SCHOOLS reforms are based on a “flawed” understanding of the education system and won’t work without more funding, ministers have been warned.

Earlier this year, John Swinney, the Education Secretary, had to shelve his flagship Education Bill because of a lack of support.

The legislation was intended to introduce a new Headteachers’ Charter giving school leaders the power to set the curriculum, hire staff and control their own finances.

Mr Swinney will this week tell the Scottish Parliament’s education committee how he intends to press ahead with reforms without the proposed legislation.

However, Cosla, the umbrella body for councils, attacked the government’s previous thinking and its current approach in a written submission to the committee.

Cosla said: “It became clear that the Scottish Government had made a number of assumptions about the current governance system ... we found the assumptions underpinning the education governance review ... were all flawed.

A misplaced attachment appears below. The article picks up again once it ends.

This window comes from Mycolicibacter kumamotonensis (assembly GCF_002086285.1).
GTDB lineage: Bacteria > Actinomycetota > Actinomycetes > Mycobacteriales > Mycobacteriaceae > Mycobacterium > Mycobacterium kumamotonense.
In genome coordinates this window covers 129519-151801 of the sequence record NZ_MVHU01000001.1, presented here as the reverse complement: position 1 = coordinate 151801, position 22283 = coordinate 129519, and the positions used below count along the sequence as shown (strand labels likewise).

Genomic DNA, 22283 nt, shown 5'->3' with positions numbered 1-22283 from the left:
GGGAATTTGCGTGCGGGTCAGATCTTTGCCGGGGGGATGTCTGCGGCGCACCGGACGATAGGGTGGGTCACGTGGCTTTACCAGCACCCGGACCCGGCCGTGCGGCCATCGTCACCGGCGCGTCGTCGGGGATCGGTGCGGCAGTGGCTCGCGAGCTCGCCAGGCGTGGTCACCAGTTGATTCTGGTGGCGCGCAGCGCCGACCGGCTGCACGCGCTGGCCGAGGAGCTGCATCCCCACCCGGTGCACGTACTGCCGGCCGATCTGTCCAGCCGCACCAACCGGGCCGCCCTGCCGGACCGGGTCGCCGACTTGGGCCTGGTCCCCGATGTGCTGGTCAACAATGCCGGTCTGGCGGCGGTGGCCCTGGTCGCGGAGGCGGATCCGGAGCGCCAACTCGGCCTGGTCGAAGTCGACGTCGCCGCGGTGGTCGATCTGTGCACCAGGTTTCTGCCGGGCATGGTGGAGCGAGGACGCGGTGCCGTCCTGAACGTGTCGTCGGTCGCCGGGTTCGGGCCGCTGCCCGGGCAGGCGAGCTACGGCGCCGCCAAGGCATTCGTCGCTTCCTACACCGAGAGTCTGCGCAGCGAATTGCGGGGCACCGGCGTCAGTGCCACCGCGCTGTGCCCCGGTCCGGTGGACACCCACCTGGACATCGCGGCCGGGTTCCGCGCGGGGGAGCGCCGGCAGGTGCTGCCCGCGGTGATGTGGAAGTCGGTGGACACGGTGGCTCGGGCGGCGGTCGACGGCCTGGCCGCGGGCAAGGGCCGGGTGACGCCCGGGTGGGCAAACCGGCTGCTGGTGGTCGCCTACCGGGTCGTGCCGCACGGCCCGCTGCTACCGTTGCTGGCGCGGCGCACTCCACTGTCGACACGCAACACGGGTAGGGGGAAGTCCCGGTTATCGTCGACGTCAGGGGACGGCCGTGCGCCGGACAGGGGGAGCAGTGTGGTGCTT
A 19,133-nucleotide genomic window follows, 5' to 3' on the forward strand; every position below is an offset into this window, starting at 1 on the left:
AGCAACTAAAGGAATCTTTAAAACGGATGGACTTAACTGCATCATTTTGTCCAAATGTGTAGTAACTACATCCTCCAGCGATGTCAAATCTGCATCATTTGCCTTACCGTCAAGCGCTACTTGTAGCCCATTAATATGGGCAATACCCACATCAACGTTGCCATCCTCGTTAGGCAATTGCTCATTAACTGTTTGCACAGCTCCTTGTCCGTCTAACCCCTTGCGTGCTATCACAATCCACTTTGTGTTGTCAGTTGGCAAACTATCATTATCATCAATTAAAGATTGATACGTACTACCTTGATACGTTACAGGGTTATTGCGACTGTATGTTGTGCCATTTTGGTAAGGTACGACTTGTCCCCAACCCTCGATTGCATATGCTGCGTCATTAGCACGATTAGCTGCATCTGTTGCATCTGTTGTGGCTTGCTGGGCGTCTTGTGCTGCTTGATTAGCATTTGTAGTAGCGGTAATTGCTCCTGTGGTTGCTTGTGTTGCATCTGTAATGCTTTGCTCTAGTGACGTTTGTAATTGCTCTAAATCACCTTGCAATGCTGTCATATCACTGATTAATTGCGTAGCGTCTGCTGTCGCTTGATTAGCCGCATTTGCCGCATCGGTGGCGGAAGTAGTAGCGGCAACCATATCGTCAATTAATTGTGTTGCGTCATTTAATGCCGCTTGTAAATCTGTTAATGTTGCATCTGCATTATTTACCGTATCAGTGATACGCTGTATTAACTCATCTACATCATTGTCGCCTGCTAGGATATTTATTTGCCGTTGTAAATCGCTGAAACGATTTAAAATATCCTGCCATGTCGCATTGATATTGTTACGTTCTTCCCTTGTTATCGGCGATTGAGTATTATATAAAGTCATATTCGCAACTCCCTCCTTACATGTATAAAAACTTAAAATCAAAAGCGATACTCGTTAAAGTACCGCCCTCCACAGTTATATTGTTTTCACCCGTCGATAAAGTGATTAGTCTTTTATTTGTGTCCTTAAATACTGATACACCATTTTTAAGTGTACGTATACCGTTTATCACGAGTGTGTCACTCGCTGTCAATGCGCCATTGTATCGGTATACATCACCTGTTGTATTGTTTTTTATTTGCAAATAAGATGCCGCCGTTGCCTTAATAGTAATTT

“We share the Scottish Government’s strong commitment to narrowing the attainment gap, but this cannot be achieved in the classroom alone.

“We believe the proposed approach puts at risk the multi-agency improvements that national and local government has made so far towards improving the situation for children living in poverty.”

A separate submission from the Educational Institute of Scotland (EIS) teaching union called for autonomy for schools rather than headteachers.

It said: “The EIS articulated an even greater change than simply empowering headteachers, advocating for a democratic schools model predicated upon ... leadership at all levels, collaborative working and transparent accountability.

“The fact remains that Scottish education is overly hierarchical in its structures, to the detriment of our system. Why not a Schools’ Charter?”

The EIS went on to warn that the capacity of councils to support schools had been diminished by the impact of austerity.

The union said: “Irrespective of what model emerges, if it is not supported by substantial investment it is likely to founder.”

Meanwhile, schools quango Education Scotland is to conduct three national inspections to gather evidence on empowering schools on the themes of readiness for empowerment, curriculum leadership and parent and pupil participation.